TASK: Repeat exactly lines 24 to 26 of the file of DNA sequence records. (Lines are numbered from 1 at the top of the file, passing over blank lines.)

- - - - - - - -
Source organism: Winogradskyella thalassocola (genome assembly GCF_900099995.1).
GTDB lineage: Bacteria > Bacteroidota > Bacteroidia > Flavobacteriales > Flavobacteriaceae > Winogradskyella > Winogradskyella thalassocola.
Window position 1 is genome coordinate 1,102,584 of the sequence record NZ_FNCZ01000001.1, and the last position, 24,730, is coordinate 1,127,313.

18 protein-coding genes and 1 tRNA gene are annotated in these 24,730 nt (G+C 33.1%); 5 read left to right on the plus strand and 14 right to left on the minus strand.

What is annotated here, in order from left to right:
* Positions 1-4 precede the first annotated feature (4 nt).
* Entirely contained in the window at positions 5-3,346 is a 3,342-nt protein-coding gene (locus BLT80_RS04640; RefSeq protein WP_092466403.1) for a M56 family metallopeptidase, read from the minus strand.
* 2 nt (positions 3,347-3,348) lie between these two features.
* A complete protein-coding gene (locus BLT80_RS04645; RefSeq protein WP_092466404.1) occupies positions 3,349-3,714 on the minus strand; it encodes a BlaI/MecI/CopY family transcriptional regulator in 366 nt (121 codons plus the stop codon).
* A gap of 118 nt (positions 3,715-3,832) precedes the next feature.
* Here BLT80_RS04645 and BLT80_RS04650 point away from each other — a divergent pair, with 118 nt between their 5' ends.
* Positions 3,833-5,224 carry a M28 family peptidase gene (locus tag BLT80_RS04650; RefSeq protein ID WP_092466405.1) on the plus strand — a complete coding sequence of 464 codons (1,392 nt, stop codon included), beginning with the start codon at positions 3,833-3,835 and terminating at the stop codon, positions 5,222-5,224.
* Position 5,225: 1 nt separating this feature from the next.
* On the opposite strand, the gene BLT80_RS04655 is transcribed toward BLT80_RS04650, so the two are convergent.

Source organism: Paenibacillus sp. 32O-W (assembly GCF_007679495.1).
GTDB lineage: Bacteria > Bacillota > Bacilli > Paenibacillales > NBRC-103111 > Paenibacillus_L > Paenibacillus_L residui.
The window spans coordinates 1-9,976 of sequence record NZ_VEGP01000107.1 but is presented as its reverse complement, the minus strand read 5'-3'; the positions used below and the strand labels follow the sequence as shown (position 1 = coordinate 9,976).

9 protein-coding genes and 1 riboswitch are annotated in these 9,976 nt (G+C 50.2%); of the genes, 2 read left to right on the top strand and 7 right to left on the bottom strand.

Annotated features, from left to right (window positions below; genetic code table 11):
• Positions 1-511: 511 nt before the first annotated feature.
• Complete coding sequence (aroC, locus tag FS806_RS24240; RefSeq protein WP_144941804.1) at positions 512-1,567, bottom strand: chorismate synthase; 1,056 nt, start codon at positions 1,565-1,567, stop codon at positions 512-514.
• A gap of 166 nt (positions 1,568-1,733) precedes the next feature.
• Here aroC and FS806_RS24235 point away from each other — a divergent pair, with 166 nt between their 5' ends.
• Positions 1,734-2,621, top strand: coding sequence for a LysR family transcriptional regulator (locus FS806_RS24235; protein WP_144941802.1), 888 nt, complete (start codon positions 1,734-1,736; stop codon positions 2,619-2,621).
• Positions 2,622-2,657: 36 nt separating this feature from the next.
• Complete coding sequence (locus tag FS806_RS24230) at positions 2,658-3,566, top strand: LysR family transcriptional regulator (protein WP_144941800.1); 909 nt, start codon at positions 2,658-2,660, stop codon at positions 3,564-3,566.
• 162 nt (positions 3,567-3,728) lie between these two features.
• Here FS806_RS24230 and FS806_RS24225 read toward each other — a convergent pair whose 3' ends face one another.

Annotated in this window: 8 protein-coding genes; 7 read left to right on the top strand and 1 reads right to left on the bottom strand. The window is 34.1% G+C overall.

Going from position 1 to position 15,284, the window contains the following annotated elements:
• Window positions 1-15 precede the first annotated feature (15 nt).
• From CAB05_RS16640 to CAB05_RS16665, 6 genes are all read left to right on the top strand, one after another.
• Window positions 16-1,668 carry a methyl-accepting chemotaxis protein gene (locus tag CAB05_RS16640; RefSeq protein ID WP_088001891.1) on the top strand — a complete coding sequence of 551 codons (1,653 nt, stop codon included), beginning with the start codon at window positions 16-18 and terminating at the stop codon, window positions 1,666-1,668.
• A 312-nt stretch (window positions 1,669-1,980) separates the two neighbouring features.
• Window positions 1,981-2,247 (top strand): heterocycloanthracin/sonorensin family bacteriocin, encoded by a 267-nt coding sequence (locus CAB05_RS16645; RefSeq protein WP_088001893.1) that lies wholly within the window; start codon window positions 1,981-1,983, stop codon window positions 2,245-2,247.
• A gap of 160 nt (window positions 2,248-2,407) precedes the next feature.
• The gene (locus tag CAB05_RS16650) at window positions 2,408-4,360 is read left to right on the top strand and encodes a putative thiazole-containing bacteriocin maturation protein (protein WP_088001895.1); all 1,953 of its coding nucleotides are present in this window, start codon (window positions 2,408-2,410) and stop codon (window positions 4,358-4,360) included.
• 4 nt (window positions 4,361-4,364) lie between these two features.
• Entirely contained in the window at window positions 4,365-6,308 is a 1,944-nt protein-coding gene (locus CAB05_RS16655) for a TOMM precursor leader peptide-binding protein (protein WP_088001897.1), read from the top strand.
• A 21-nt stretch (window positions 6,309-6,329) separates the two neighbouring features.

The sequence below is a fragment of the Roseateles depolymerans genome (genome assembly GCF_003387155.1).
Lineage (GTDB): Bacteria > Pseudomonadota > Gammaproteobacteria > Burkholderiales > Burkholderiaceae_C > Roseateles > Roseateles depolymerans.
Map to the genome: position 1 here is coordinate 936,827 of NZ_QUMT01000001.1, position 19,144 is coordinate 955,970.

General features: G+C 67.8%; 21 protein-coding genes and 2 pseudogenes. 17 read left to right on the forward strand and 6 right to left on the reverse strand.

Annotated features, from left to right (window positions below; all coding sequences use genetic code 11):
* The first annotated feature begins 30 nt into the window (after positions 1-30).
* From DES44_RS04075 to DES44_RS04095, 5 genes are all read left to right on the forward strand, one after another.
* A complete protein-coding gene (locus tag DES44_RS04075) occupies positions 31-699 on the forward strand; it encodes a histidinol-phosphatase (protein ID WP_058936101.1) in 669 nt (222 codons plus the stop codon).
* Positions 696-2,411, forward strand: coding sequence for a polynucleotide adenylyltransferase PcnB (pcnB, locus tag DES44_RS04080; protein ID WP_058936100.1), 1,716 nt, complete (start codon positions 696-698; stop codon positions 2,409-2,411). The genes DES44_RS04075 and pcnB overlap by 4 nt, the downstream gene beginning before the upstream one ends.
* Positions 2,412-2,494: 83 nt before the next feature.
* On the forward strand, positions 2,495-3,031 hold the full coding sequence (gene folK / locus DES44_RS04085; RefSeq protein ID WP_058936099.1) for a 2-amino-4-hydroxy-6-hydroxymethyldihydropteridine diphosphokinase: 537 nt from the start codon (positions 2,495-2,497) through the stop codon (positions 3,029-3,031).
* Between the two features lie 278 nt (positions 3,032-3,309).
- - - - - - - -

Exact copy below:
• Positions 1,734-2,621, top strand: coding sequence for a LysR family transcriptional regulator (locus FS806_RS24235; protein WP_144941802.1), 888 nt, complete (start codon positions 1,734-1,736; stop codon positions 2,619-2,621).
• Positions 2,622-2,657: 36 nt separating this feature from the next.
• Complete coding sequence (locus tag FS806_RS24230) at positions 2,658-3,566, top strand: LysR family transcriptional regulator (protein WP_144941800.1); 909 nt, start codon at positions 2,658-2,660, stop codon at positions 3,564-3,566.